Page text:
Dr Lorne Sawula
Dr Lorne Sawula was involved in the evolution and growth of volleyball as a coach, clinician, teacher, administrator, and author at the University, National, and International levels. Lorne coached more than 600 international and 500 university/college matches. He attended six World Championships, seven FISU (International University Games), two Pan American Games, two Pan American Cup Competitions, four Canada Cups, one Grand Prix, and six Norceca Championships. Lorne taught over 2000 volleyball clinics in Alberta, Canada, and internationally. He co-coached and assisted the University of Alberta Pandas to four of six consecutive CIS titles.
He worked with the Canadian Volleyball Association as Technical Director from 1977 to 1982 and was instrumental in bringing the sciences into volleyball education and developing the volleyball certification program. During this period, he coordinated the first technical guidelines and wrote content for the original coaches and instructor manuals. He instituted the “International Volleyball Technical Journal” within the international volleyball community. Additionally, he fostered the “Volleyball Development Model”; the precursor of the current "Long Term Athlete Development Model".
Lorne co-authored a number of Volleyball books, including Soviet Gold, Volleyball Coaches Diary, and many articles and papers promoting new ideas and helping to evolve the game. He believed in using statistical and video analysis to improve the caliber of volleyball and development of the 'Flow Theory' concept, which has been used by coaches at all levels of play.
To Lorne, the role of coach meant being part of a long-term plan for the sport and its total growth and development. He was the Canadian National Women's Volleyball Team Coach from 1982 to 1988, and again from 2001 to 2006. As Head Coach, Lorne team placed third at the 1983 Norceca Championships, fourth at the Edmonton 1983 World University Games, and eighth at the 1984 Summer Olympics in Los Angeles, CA. His team achieved fifth in the 1983 and 1987 Pan American Games. From 2001 to 2006, he coached the Canadian Women to their first Grand Prix competition in Italy and the 2004 World Championships in Germany. Lorne was also involved in creating the Men’s and Women’s Canadian National Team Programs for the 1984 to 1992 Olympic Games.
Lorne coached international teams from Switzerland (1990 – 1993), Australia (1994), Sweden (1997 – 1999), was a guest coach with Costa Rica in the 2006 and 2010 World Championships, and the United Kingdom (2007-2009). He also started the UK Women’s program which competed in the 2012 Olympic Games. Lorne is credited for appearing as a coach at over 600 international matches and 500+ university/college. He attended six World Championships, seven FISU (International University Games), two Pan American Games, two Pan American Cup Competitions, four Canada Cups, one Grand Prix, and six Norceca Championships.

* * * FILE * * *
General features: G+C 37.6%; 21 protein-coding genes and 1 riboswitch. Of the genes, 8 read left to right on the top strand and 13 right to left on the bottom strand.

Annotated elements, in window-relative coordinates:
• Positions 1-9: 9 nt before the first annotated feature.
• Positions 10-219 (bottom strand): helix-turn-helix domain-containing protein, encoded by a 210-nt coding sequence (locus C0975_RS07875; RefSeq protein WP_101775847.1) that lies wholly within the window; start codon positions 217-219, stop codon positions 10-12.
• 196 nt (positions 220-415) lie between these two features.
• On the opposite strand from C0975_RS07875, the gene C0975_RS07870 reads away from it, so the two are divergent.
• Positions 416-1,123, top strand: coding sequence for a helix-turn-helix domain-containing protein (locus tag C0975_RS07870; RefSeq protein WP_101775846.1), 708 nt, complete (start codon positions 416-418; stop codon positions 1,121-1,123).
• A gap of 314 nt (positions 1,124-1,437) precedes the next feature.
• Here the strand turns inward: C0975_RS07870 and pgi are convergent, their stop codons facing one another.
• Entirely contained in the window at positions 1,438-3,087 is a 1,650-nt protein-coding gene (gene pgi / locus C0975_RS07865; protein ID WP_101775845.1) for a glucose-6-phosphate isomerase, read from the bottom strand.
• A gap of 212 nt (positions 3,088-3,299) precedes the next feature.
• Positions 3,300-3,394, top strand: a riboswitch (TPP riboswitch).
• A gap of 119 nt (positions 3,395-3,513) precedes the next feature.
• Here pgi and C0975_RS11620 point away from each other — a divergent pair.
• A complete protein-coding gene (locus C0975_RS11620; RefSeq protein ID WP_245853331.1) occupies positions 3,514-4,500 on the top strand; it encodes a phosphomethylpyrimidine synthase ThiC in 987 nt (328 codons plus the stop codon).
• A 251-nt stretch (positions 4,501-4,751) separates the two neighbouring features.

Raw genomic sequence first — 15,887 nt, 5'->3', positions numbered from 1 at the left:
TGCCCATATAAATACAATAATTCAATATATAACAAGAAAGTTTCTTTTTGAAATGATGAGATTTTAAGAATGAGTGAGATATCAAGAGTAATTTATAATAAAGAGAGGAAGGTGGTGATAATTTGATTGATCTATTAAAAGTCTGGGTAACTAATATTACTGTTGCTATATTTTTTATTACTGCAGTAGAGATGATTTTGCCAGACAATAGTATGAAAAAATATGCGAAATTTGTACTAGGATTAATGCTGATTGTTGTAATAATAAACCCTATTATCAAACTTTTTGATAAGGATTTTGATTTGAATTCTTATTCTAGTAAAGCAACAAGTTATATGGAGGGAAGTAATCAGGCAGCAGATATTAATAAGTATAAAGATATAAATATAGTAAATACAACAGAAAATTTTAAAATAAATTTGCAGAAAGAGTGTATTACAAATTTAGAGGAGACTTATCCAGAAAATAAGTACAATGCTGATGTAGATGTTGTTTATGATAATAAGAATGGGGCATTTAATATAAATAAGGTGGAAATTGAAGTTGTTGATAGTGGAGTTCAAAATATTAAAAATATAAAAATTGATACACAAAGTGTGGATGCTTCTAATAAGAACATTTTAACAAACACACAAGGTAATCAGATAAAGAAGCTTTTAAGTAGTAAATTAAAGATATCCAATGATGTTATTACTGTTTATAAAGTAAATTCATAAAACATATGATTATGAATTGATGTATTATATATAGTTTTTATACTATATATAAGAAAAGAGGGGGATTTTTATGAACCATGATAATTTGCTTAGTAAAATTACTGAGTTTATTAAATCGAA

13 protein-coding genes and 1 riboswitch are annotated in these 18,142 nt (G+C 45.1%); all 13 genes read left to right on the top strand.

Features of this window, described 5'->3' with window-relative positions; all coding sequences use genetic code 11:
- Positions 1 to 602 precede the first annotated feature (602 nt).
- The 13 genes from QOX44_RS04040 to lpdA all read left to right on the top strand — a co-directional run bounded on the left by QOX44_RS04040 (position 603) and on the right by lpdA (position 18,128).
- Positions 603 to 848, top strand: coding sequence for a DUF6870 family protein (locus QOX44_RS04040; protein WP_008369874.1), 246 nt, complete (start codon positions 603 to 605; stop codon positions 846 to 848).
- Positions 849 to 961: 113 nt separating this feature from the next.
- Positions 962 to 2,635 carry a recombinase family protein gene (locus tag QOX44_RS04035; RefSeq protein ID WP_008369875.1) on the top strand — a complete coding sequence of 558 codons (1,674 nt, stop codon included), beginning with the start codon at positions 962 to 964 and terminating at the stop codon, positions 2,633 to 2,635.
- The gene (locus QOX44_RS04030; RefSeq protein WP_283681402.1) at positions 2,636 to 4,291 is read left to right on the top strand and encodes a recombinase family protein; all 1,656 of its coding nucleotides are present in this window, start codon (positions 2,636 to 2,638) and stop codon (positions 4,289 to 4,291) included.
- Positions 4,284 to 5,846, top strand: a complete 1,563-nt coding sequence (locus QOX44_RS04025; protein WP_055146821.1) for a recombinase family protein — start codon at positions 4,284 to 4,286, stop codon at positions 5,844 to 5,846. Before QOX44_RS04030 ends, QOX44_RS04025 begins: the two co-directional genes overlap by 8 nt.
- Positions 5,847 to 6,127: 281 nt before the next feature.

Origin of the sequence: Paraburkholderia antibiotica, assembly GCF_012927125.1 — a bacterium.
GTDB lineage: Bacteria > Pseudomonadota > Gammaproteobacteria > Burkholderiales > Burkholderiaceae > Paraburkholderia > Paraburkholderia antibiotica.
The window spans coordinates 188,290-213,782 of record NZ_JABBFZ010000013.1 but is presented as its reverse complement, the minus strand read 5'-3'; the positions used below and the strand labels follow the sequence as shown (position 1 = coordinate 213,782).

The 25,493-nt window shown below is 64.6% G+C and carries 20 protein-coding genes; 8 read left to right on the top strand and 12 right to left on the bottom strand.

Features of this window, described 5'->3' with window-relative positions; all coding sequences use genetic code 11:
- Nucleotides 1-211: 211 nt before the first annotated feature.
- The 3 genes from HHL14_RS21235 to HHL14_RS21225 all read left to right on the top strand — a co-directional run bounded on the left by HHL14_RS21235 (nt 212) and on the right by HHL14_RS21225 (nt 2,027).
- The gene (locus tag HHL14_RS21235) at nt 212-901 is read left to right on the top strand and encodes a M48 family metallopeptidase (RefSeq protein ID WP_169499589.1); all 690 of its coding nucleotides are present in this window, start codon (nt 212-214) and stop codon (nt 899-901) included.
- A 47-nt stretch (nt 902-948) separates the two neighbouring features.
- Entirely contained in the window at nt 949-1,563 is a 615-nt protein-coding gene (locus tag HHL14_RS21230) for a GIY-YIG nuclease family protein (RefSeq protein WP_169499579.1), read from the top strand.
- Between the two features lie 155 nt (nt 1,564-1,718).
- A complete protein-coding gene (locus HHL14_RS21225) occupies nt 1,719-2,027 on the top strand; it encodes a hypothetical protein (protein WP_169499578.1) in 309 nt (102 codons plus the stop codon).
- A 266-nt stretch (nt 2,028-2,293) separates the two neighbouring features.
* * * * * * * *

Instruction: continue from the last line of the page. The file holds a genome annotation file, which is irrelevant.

At the Canadian University level, his UBC Men’s team won the 1976 University Championships and were second the following year. In the late 1990s and early 2000s he co-coached and assisted the University of Alberta Pandas to four of six consecutive CIS titles. He coached the NAIT's women's team to their first Provincial Volleyball Championship in 2011/12.
Lorne was active with the International Volleyball Federation Committees, Commissions and projects between 1976 and 2015. During his time with the Coaches Commissions of the FIVB, he was credited for designing programs such as the FIVB (International Volleyball Federation) Coaches program, the FIVB Administrators Manual, and structured coaching courses from 1978 to 1993. He also helped collect and write technical skill posters & videos for international women’s volleyball.
Lorne gave over 2000 volleyball clinics in Alberta, Canada, and internationally. He guest coached for various local teams, focusing heavily on promoting both athlete and coach development. In 2007, he started a volleyball sport school at Edmonton’s Vimy Ridge Academy and created Aspire Volleyball in 2010. Through Aspire Volleyball, he focused on transitioning young athletes and parents from club level through to national level competitions.
He is most proud of his athletes maintaining their involvement in sport when their athletic careers were over through coaching, refereeing, or administrative duties. He lived by the motto: “one is never too old for volleyball but when one stops volleyball, then one is OLD!”